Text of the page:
Referring now to FIG. 11, ladder bar 500 is shown therein. Ladder bar 500 includes a straight elongated connector bar 502. A holder bar 504 is formed integral with one end of the connector bar, and a holder bar 506 is formed integral with the other end of the connector bar. A metallic holder bar 508 is fixed to the connector bar 502 midway between connector bars 504 and 506. Holder bars 504, 506 and 508 are perpendicular to the connector bar and are parallel to each other. A contact 510 is formed integral with holder bar 504. A contact 512 is formed integral with holder bar 508. A contact 514 is formed integral with holder bar 506. Contacts 510, 512, and 514 are in line and are parallel to connector bar 504. The ends of the contacts 510, 512, and 514 are rounded.

Ladder bar 500 is formed by bending a single unitary metallic rod having a uniform circular cross section to form the connector bars 504 and 506 and the respective contacts. A second piece of metallic rod is bent to a shape to form a holder bar 508 with contact 512, and the holder bar is welded to connector rod 502 to complete the ladder rod. Ladder rod 500 is used in the same manner is as ladder bar 22.

Each of the ladder bars 22, 100, 200, 300, 400, and 500 has a connector bar which is attached to the surface of a plate and welded. The ladder bar is positioned on the plate adjacent to and in line with the stiffener on the plate. The plane of each ladder bar is substantially perpendicular to the surface of the plate. The distance between the contacts and the connector bar is substantially equal to the distance between adjacent surfaces of adjacent plates. Since the connector bar is welded to one of the adjacent plates, the contacts abut the adjacent surface of the adjacent plate. As was mentioned above, the plates are fixed into a flattened attitude making the distance between adjacent surfaces uniform. It follows that the equidistantly spaced portions of the elongated electrodes then provide a uniformed positioning relative to the plates. As flue gas flows between the plates and becomes charged by engagement with the electrodes, the solid particles are deposited upon the plates.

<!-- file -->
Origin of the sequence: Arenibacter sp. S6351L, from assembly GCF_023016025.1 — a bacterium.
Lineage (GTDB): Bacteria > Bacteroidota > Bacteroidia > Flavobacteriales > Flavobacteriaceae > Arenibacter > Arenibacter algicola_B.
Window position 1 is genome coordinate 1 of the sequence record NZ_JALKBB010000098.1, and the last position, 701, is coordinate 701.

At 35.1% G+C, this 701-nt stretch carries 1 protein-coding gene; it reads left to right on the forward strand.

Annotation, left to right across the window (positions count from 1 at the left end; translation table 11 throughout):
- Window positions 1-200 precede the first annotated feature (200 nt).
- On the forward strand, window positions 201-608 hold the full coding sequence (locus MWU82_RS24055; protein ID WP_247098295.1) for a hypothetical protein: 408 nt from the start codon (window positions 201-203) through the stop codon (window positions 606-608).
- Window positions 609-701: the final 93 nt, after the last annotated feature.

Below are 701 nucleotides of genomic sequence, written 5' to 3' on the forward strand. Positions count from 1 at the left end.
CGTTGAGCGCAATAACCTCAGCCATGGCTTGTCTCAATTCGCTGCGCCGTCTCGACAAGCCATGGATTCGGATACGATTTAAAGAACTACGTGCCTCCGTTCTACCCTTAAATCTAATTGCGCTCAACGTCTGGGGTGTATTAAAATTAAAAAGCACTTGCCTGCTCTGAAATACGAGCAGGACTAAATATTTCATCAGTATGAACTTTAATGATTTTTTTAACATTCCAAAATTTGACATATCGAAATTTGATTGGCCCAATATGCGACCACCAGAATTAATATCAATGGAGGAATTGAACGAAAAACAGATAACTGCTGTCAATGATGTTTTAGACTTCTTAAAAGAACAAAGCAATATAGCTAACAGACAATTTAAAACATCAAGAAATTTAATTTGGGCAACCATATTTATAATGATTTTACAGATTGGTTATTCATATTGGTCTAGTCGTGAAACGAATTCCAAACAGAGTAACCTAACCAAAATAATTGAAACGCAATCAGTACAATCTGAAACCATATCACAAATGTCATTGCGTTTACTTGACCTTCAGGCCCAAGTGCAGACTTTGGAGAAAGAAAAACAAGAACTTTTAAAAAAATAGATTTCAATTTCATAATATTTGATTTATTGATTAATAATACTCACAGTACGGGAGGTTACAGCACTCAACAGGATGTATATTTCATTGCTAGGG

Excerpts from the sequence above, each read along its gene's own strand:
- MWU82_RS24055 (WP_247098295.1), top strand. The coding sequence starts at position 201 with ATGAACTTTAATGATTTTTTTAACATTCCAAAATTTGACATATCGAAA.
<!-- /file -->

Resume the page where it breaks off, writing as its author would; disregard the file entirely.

The instant invention is described in detail herein and is shown in the accompanying drawings. It is readily apparent that those skilled in the art may make various modifications and changes without departing from the spirit and scope of the herein disclosed invention. It is to be expressly understood that the instant invention is limited only by the appended claims.

Patent Citations
Cited PatentFiling datePublication dateApplicantTitle
US1600496 *Nov 28, 1923Sep 21, 1926Int Precipitation CoApparatus for electrical precipitation of suspended material from gases
US3086341 *Nov 4, 1960Apr 23, 1963Herbert BrandtShaking device for electric filters and a method for operating same
US4007023 *Jul 11, 1975Feb 8, 1977Metallgesellschaft AktiengesellschaftElectrostatic precipitator with collector-electrode spacers
CH566171A5 * Title not available
Referenced by
Citing PatentFiling datePublication dateApplicantTitle
US5779764 *Jan 6, 1997Jul 14, 1998Carbon Plus, L.L.C.Directing effluent stream generated by combustion of coal carrying particles of carbon and ash to an electrostatic precipitator, deenergizing first zone and collecting particles that exit
US7150780 *Jan 8, 2004Dec 19, 2006Kronos Advanced Technology, Inc.Electrostatic air cleaning device
Classifications
U.S. Classification96/72
International ClassificationB03C3/86
Cooperative ClassificationB03C3/86
European ClassificationB03C3/86
Legal Events
DateCodeEventDescription
Aug 1, 1997ASAssignment
Owner name: BHA GROUP HOLDINGS, INC., MISSOURI
Free format text: CHANGE OF NAME;ASSIGNOR:BHA GROUP, INC.;REEL/FRAME:008639/0666
Effective date: 19970218
Nov 29, 1995FPAYFee payment
Year of fee payment: 12
Mar 4, 1992FPAYFee payment
Year of fee payment: 8